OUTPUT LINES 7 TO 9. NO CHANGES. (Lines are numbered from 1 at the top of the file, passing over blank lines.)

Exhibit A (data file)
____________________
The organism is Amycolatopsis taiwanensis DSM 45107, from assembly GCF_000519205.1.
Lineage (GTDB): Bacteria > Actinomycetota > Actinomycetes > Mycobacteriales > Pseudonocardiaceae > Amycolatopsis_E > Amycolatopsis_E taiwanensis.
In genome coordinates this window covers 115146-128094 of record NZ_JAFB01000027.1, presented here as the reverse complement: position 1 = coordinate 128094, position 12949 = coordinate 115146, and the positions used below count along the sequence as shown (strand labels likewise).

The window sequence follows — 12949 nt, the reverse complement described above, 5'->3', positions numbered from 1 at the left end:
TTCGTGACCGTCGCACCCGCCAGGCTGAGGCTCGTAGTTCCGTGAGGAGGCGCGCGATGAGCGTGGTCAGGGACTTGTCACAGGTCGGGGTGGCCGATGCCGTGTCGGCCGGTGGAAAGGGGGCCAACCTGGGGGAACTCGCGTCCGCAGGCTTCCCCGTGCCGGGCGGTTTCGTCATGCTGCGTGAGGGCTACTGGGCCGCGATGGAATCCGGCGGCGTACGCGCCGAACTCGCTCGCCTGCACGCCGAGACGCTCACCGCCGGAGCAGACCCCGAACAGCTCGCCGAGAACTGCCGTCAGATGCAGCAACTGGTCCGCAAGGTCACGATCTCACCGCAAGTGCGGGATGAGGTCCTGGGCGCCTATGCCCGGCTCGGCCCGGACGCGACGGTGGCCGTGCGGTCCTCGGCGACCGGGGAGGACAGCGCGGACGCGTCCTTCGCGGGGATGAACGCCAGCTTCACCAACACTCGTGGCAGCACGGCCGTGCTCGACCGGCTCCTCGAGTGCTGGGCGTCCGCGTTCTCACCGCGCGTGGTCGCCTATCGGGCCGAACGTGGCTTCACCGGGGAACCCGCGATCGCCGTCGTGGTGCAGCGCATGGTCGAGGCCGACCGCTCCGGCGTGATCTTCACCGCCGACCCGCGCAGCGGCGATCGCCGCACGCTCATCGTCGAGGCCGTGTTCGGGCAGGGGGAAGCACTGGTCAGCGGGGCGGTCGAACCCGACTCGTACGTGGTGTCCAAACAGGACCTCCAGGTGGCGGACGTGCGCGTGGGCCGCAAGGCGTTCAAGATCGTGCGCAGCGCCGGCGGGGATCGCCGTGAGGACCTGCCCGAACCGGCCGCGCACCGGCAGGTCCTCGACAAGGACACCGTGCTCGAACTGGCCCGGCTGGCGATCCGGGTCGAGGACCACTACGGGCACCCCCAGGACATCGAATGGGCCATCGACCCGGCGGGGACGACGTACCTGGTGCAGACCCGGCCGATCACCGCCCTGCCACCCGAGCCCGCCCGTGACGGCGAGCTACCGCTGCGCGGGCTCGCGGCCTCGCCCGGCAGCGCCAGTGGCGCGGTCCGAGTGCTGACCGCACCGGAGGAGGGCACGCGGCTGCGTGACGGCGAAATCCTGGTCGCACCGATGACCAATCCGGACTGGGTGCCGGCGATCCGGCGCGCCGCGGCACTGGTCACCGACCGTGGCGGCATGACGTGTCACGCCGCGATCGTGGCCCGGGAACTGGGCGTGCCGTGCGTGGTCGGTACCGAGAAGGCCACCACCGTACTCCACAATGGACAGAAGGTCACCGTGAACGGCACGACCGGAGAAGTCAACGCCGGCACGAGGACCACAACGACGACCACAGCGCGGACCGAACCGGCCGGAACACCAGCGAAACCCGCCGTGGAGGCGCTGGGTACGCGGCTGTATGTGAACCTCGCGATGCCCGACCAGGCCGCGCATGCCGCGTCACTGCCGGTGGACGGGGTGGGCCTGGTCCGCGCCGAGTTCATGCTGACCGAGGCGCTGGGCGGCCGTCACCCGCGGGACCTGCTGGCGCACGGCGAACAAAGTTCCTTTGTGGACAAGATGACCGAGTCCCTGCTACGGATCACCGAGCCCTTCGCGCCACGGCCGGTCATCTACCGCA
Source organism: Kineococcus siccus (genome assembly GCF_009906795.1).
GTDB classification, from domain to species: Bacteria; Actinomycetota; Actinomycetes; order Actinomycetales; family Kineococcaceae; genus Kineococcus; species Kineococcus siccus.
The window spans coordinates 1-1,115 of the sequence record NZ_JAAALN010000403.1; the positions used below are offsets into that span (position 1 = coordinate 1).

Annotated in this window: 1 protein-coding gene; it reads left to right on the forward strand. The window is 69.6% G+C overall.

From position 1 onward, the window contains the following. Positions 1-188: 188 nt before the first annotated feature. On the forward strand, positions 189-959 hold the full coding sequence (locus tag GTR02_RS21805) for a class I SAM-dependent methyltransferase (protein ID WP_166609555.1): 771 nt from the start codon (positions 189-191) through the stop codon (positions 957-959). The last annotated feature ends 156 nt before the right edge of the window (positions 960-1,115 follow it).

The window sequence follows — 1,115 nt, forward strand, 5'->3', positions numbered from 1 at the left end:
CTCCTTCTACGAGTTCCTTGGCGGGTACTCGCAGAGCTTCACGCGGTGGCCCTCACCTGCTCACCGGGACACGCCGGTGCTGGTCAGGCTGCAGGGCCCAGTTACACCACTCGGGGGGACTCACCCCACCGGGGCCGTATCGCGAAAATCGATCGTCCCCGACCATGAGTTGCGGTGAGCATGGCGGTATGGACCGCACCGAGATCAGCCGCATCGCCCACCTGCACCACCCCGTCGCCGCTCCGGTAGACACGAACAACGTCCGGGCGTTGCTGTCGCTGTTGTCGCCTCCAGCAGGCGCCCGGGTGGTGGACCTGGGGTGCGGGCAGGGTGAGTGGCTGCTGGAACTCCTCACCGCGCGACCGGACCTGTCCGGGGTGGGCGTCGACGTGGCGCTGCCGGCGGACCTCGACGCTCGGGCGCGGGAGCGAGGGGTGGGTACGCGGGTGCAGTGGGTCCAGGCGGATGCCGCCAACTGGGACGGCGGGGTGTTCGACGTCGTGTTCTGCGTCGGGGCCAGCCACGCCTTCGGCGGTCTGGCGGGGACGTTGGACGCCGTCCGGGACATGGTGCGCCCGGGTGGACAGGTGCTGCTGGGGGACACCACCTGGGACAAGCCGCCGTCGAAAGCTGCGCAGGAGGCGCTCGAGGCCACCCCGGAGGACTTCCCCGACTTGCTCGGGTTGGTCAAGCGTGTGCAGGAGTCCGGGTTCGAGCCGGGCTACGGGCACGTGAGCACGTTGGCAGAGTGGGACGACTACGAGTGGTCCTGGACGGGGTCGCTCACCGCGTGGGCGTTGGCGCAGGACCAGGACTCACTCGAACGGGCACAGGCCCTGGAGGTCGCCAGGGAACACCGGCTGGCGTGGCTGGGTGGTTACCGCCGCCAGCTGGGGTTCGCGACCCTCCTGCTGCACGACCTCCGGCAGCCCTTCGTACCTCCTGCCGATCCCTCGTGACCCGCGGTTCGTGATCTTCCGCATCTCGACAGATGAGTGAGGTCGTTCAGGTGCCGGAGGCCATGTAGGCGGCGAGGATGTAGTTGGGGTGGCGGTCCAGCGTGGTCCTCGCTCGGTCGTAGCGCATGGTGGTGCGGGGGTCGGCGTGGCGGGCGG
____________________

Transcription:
GTDB classification, from domain to species: Bacteria; Actinomycetota; Actinomycetes; order Actinomycetales; family Kineococcaceae; genus Kineococcus; species Kineococcus siccus.
The window spans coordinates 1-1,115 of the sequence record NZ_JAAALN010000403.1; the positions used below are offsets into that span (position 1 = coordinate 1).

Annotated in this window: 1 protein-coding gene; it reads left to right on the forward strand. The window is 69.6% G+C overall.